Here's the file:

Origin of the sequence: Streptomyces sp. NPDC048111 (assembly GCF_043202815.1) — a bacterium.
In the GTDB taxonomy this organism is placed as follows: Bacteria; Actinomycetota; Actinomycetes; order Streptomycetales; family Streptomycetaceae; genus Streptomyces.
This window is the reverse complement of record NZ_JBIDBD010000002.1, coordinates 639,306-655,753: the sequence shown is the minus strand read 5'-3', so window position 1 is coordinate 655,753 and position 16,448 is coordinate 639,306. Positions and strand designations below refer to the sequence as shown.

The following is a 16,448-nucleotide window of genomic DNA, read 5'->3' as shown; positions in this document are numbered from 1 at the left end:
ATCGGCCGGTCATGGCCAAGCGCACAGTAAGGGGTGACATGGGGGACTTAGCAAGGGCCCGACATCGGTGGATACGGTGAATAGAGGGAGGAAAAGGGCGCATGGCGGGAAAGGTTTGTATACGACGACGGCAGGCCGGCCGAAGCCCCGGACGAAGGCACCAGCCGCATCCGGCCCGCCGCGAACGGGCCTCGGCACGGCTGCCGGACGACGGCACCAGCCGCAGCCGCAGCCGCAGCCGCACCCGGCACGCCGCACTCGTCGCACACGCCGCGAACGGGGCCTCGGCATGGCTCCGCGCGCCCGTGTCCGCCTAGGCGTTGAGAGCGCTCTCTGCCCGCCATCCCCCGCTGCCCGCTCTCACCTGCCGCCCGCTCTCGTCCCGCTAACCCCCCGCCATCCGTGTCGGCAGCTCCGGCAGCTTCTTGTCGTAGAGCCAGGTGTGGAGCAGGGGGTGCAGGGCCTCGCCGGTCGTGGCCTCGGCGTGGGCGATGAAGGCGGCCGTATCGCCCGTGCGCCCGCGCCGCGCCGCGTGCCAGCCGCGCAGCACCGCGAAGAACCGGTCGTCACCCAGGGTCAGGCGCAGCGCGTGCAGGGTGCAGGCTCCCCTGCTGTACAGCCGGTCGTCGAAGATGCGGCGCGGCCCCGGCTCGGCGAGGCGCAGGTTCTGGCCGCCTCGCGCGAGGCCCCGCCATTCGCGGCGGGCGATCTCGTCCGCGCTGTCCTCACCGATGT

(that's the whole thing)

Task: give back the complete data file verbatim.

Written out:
Origin of the sequence: Streptomyces sp. NPDC048111 (assembly GCF_043202815.1) — a bacterium.
In the GTDB taxonomy this organism is placed as follows: Bacteria; Actinomycetota; Actinomycetes; order Streptomycetales; family Streptomycetaceae; genus Streptomyces.
This window is the reverse complement of record NZ_JBIDBD010000002.1, coordinates 639,306-655,753: the sequence shown is the minus strand read 5'-3', so window position 1 is coordinate 655,753 and position 16,448 is coordinate 639,306. Positions and strand designations below refer to the sequence as shown.

The following is a 16,448-nucleotide window of genomic DNA, read 5'->3' as shown; positions in this document are numbered from 1 at the left end:
ATCGGCCGGTCATGGCCAAGCGCACAGTAAGGGGTGACATGGGGGACTTAGCAAGGGCCCGACATCGGTGGATACGGTGAATAGAGGGAGGAAAAGGGCGCATGGCGGGAAAGGTTTGTATACGACGACGGCAGGCCGGCCGAAGCCCCGGACGAAGGCACCAGCCGCATCCGGCCCGCCGCGAACGGGCCTCGGCACGGCTGCCGGACGACGGCACCAGCCGCAGCCGCAGCCGCAGCCGCACCCGGCACGCCGCACTCGTCGCACACGCCGCGAACGGGGCCTCGGCATGGCTCCGCGCGCCCGTGTCCGCCTAGGCGTTGAGAGCGCTCTCTGCCCGCCATCCCCCGCTGCCCGCTCTCACCTGCCGCCCGCTCTCGTCCCGCTAACCCCCCGCCATCCGTGTCGGCAGCTCCGGCAGCTTCTTGTCGTAGAGCCAGGTGTGGAGCAGGGGGTGCAGGGCCTCGCCGGTCGTGGCCTCGGCGTGGGCGATGAAGGCGGCCGTATCGCCCGTGCGCCCGCGCCGCGCCGCGTGCCAGCCGCGCAGCACCGCGAAGAACCGGTCGTCACCCAGGGTCAGGCGCAGCGCGTGCAGGGTGCAGGCTCCCCTGCTGTACAGCCGGTCGTCGAAGATGCGGCGCGGCCCCGGCTCGGCGAGGCGCAGGTTCTGGCCGCCTCGCGCGAGGCCCCGCCATTCGCGGCGGGCGATCTCGTCCGCGCTGTCCTCACCGATGT